In an economic update, NAB Group Economics indicated that China is now targeting a GDP range of 6.5 per cent to 7 per cent in 2016, down from “around 7 per cent” as forecast last year.
Announcing the new growth target at the National People’s Congress earlier this month, Chinese policymakers also signalled that an average growth rate of 6.5 per cent will be targeted in the period to 2020.
According to NAB Group Economics, this would result in a doubling of GDP over 2010 levels. The group’s current forecast predicts growth at 6.7 per cent in 2016 and 6.5 per cent in 2017 – “although we consider the risks to be weighted to the downside”.
In addition, China set a new target for growth in total social financing, at around 13 per cent for 2016.
“[This] would mean a further deterioration in the country’s debt-to-GDP ratio,” the update said.
“A broader estimate of China’s debt puts this figure at around 308 per cent of GDP – a level comparable to many advanced economies and particularly high for a still-developing country.”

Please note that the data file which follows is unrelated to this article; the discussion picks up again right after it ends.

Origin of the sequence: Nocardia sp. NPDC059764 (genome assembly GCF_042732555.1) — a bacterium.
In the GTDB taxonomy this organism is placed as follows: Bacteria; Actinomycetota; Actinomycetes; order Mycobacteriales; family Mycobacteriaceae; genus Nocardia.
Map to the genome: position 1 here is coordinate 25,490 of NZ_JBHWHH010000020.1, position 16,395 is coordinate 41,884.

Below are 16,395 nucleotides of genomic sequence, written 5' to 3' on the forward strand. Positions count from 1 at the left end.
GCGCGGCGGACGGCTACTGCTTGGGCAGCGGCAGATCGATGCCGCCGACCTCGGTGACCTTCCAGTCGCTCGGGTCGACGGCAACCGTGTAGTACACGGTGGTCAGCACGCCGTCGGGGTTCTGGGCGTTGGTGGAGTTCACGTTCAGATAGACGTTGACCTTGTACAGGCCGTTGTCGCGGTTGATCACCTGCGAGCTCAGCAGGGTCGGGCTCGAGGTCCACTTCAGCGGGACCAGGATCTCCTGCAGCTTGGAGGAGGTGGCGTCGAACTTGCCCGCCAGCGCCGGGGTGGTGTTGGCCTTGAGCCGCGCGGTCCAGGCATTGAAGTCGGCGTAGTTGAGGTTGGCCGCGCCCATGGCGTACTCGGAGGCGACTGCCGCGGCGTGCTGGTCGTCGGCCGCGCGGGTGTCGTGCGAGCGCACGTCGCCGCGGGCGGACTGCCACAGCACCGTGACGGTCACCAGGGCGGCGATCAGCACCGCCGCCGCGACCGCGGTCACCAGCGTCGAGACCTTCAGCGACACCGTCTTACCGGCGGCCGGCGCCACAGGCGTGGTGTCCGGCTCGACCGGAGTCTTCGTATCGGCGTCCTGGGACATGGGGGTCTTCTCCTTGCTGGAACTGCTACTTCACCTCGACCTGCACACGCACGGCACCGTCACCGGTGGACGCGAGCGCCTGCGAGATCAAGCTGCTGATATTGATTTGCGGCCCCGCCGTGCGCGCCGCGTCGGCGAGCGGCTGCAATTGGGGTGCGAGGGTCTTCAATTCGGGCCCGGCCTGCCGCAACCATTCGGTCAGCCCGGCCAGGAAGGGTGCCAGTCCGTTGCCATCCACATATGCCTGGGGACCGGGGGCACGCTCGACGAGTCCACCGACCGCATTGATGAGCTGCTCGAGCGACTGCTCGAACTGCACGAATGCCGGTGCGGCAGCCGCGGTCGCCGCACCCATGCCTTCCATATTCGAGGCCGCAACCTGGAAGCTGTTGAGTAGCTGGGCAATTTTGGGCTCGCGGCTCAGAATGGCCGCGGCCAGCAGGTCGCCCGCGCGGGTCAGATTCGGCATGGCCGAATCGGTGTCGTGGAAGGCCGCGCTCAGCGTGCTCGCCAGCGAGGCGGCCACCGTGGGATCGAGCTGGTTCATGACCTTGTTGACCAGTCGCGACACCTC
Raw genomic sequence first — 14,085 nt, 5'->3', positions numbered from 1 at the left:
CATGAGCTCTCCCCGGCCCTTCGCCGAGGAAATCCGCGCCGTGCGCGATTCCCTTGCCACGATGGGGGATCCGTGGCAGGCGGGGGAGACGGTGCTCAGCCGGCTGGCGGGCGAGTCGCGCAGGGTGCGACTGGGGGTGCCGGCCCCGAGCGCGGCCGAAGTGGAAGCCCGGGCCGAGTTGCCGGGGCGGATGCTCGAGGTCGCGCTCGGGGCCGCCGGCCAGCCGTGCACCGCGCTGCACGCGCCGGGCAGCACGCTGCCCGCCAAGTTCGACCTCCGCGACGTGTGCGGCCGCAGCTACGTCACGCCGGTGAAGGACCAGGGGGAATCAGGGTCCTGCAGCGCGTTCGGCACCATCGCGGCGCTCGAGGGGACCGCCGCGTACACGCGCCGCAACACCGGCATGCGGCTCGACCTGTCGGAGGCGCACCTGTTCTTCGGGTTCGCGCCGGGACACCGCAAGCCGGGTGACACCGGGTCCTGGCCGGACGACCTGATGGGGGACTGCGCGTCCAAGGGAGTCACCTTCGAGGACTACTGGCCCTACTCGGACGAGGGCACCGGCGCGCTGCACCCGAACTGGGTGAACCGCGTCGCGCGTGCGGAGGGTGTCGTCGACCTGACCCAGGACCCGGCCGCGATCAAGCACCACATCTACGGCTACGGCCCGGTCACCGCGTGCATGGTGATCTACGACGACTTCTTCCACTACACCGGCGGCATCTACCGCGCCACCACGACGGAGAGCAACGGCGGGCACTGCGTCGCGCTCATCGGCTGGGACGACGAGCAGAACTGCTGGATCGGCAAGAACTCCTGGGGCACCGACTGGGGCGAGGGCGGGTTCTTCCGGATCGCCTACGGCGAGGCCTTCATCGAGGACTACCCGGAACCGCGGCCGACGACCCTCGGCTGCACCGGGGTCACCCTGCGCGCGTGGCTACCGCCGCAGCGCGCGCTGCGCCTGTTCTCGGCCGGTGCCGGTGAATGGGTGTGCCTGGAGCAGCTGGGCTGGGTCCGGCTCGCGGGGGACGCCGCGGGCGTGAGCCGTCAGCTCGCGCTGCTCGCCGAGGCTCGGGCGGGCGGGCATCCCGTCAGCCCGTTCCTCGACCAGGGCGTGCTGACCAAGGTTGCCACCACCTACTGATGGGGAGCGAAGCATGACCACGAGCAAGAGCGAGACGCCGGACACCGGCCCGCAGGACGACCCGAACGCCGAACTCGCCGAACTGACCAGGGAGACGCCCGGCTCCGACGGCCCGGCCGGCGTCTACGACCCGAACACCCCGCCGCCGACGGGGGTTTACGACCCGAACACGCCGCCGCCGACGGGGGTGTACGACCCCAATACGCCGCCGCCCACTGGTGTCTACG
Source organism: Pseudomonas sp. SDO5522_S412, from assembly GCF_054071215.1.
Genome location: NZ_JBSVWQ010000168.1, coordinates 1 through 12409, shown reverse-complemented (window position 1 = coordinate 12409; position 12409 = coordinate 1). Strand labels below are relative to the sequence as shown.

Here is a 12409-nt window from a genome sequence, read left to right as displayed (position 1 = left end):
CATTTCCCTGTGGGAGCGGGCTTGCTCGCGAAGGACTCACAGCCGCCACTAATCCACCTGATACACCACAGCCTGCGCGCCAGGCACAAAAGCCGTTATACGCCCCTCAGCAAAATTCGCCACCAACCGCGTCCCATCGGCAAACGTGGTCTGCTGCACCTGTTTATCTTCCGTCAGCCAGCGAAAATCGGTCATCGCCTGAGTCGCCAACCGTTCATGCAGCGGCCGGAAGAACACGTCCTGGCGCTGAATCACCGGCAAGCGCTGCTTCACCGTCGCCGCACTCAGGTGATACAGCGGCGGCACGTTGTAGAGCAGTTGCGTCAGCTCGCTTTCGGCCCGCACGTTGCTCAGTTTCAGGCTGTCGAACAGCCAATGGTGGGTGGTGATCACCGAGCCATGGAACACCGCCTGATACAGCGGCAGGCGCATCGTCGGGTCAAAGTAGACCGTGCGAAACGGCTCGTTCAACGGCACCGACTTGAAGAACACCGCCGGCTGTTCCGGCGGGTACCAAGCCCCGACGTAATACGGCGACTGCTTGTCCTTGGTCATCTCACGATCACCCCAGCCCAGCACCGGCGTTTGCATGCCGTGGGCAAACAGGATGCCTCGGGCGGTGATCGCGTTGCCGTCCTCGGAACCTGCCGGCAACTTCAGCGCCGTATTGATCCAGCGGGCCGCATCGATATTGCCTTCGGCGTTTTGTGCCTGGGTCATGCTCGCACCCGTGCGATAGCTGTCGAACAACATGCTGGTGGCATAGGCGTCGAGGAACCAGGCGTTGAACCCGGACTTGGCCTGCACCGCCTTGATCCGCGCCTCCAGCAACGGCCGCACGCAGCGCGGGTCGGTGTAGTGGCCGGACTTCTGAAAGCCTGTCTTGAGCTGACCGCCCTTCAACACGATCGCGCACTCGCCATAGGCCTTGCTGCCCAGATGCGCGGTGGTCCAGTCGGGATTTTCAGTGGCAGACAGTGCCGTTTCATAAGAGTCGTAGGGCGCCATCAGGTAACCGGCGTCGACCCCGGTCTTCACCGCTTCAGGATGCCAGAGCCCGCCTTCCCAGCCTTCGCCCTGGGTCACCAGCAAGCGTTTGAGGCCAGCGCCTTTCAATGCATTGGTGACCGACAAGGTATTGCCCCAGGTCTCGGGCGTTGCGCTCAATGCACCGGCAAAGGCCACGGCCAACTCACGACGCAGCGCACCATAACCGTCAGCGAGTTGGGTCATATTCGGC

NAB Group Economics argued that China faces a “significant dilemma” regarding its debt levels.
“They can no longer afford to allow debt to grow unchecked – as this would increase the likelihood of a major financial crisis and the potential for a hard landing.”
“On the other side, real economic growth is unlikely to be sustainable at the five-year target without stronger growth in debt – bringing down the ratio would mean tolerating a considerably lower potential rate for economic growth (something that policymakers are unlikely to tolerate),” the update said.
China also experienced a 17 per cent year-on-year fall in imports across January and February, totalling US$207.5 billion. This in part, according to NAB, reflects the continued fall in commodity prices.
The volume of imports declined less significantly – down by approximately 2.8 per cent in 2015 and 6.8 per cent in January.
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